The four elements in this model are:
- Concrete experience
- Observation and reflection
- Formation of abstract and
- testing in new situations
There has been a contention over where the process of learning begins. While Kolb and Fry posited that learning could begin from anywhere in the above theorized four elements of the learning cycle, others have posited that learning begins through a particular action and seeing the effects of the action in the situation in which the action was carried out. Thus it was possible to learn what would be expected from the action, if it was repeated at those particular situations, and this generalizing may allow the grouping of similar events that have similar learning experiences. However, a range of circumstances would be involved to figure out a connection between the actions and the associated effects. Individuals would understand the general principle that underlies the particular instance. The above model focuses on primary experience in experiential learning. Current literature has been accused of mainly focusing on primary experience in experiential learning theory and neglecting secondary experience. Weil and McGill categorized experiential learning in four ‘villages’ (1989). These include; the focus on life and work experience to assess and accredit learning, realizing change in structures through experiential learning, focus on raising group consciousness through experiential learning, and personal growth and self awareness. These four ‘villages’ concern primary experience. Linguistic communication is a channel through which indirect or secondary experience can be attained.
Kolb theorized that individuals would act in new circumstances to apply the general principle and this application of the action was supposed to be within the range of generalization. According to Kolb, feedback from the experiences would be used to change practices and theories whereas ideas would be tested by concrete experiences gained from time to time (Kolb 1984: 21-22). The importance of feedback in the learning process is important to ensure that learning has taken place. Therefore, the theory by Kolb has a link with Piaget’s cognitive development. Kolb and Fry identified four basic learning styles after developing a learning style inventory (Kolb, 1976). The inventory would categorize people in either concrete experience and abstract conceptualization, or active experimentation and reflective observation.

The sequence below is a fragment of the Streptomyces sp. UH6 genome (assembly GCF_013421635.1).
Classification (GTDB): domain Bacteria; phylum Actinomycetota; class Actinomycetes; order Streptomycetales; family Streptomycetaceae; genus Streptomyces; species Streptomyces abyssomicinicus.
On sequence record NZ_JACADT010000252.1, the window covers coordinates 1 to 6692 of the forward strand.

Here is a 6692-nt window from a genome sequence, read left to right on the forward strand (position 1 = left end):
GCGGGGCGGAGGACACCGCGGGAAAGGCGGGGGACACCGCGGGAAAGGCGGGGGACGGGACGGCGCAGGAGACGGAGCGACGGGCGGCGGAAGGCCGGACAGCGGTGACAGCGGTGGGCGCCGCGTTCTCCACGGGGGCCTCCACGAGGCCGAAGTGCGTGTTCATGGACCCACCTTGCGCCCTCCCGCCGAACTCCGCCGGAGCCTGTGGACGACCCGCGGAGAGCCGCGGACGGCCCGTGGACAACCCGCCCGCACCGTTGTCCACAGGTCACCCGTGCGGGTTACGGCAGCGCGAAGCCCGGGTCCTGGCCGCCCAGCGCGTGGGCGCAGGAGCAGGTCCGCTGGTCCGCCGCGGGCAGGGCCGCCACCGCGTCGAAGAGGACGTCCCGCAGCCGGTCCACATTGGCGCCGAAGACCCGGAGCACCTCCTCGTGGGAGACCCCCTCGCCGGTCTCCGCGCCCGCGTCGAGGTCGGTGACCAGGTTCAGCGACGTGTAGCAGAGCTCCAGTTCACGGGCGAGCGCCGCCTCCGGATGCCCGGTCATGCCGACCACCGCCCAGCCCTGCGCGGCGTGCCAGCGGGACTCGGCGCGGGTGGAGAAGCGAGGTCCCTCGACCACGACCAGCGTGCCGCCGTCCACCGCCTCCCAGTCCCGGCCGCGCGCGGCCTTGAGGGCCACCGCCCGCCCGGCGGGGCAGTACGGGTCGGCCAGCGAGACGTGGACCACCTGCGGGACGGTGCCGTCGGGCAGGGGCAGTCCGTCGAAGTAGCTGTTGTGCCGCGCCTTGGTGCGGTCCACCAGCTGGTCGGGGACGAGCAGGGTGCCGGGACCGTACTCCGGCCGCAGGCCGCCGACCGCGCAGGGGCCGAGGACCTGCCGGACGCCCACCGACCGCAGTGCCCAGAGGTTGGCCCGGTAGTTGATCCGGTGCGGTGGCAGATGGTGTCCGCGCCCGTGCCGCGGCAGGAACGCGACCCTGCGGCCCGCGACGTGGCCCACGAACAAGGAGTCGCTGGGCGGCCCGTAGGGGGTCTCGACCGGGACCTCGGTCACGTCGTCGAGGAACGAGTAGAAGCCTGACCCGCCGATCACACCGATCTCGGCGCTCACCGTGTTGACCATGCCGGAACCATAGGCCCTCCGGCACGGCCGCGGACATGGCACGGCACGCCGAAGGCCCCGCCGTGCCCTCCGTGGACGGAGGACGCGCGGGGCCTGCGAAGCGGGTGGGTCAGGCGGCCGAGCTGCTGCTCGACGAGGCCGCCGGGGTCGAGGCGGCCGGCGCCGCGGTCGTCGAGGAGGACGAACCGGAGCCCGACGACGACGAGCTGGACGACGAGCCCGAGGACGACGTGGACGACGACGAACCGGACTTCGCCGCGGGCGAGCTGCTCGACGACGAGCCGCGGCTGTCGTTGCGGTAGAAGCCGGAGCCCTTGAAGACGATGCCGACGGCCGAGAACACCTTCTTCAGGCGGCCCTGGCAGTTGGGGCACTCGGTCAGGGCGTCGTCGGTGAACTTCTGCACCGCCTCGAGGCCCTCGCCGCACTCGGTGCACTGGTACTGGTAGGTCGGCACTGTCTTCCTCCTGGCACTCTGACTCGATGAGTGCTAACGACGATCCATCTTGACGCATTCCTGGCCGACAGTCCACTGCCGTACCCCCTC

The Characteristics of Adult Learners
The learning styles formulized by the above theorists are; converger, diverger, assimilator and accommodator. The converger would carry the characteristics of abstract conceptualization and active experimentation. Convergers would be persons of narrow interests, strong to apply the ideas practically, unemotional, and would have a hypo-deductive reasoning on specific problems. The diverger would assume the characteristics of concrete experience and reflective observation, and would be able to have a strong imagination. In addition to having broad cultural interests, these individuals have the ability to see things at different perspectives, and are interested in people. The assimilator would be defined by the two characteristics, namely abstract conceptualization and reflective observation. The individual would perform best in inductive reasoning in addition to being interested more in abstract concepts than people. Kolb and Fry also described these individuals as having a great ability to create theoretical models. The fourth group theorized by Kolb and Fry was the accommodator who would carry the characteristics of concrete experience and active experimentation. These have been described as individuals will be able to intuitively solve problems, and when required to react to immediate circumstances, these individuals would do well. The individuals have also been termed as risk takers and have greatest strength in doing things. Kolb and Fry in there development of the learning styles challenged the concept that learning could be reduced to one dimension such as intelligence.